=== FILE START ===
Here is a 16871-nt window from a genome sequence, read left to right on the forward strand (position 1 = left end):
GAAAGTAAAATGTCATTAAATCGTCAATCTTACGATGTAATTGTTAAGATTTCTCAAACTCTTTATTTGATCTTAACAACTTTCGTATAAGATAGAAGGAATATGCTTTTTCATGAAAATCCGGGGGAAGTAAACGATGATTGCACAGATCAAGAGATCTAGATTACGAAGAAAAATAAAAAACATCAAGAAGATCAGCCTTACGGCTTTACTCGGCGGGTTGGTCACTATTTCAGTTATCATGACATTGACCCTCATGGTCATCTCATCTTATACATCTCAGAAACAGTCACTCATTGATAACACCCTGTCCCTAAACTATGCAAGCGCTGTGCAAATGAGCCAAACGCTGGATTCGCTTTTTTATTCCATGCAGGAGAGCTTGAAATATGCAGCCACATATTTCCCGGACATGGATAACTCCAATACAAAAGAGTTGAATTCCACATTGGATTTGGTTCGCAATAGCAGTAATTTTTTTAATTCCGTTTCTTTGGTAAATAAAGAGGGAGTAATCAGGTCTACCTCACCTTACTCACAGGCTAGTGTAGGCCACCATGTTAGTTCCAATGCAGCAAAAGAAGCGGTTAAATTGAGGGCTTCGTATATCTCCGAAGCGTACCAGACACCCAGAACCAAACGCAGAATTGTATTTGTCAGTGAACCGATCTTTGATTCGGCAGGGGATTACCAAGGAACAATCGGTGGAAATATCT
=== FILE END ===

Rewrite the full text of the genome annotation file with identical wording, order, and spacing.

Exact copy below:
Here is a 16871-nt window from a genome sequence, read left to right on the forward strand (position 1 = left end):
GAAAGTAAAATGTCATTAAATCGTCAATCTTACGATGTAATTGTTAAGATTTCTCAAACTCTTTATTTGATCTTAACAACTTTCGTATAAGATAGAAGGAATATGCTTTTTCATGAAAATCCGGGGGAAGTAAACGATGATTGCACAGATCAAGAGATCTAGATTACGAAGAAAAATAAAAAACATCAAGAAGATCAGCCTTACGGCTTTACTCGGCGGGTTGGTCACTATTTCAGTTATCATGACATTGACCCTCATGGTCATCTCATCTTATACATCTCAGAAACAGTCACTCATTGATAACACCCTGTCCCTAAACTATGCAAGCGCTGTGCAAATGAGCCAAACGCTGGATTCGCTTTTTTATTCCATGCAGGAGAGCTTGAAATATGCAGCCACATATTTCCCGGACATGGATAACTCCAATACAAAAGAGTTGAATTCCACATTGGATTTGGTTCGCAATAGCAGTAATTTTTTTAATTCCGTTTCTTTGGTAAATAAAGAGGGAGTAATCAGGTCTACCTCACCTTACTCACAGGCTAGTGTAGGCCACCATGTTAGTTCCAATGCAGCAAAAGAAGCGGTTAAATTGAGGGCTTCGTATATCTCCGAAGCGTACCAGACACCCAGAACCAAACGCAGAATTGTATTTGTCAGTGAACCGATCTTTGATTCGGCAGGGGATTACCAAGGAACAATCGGTGGAAATATCT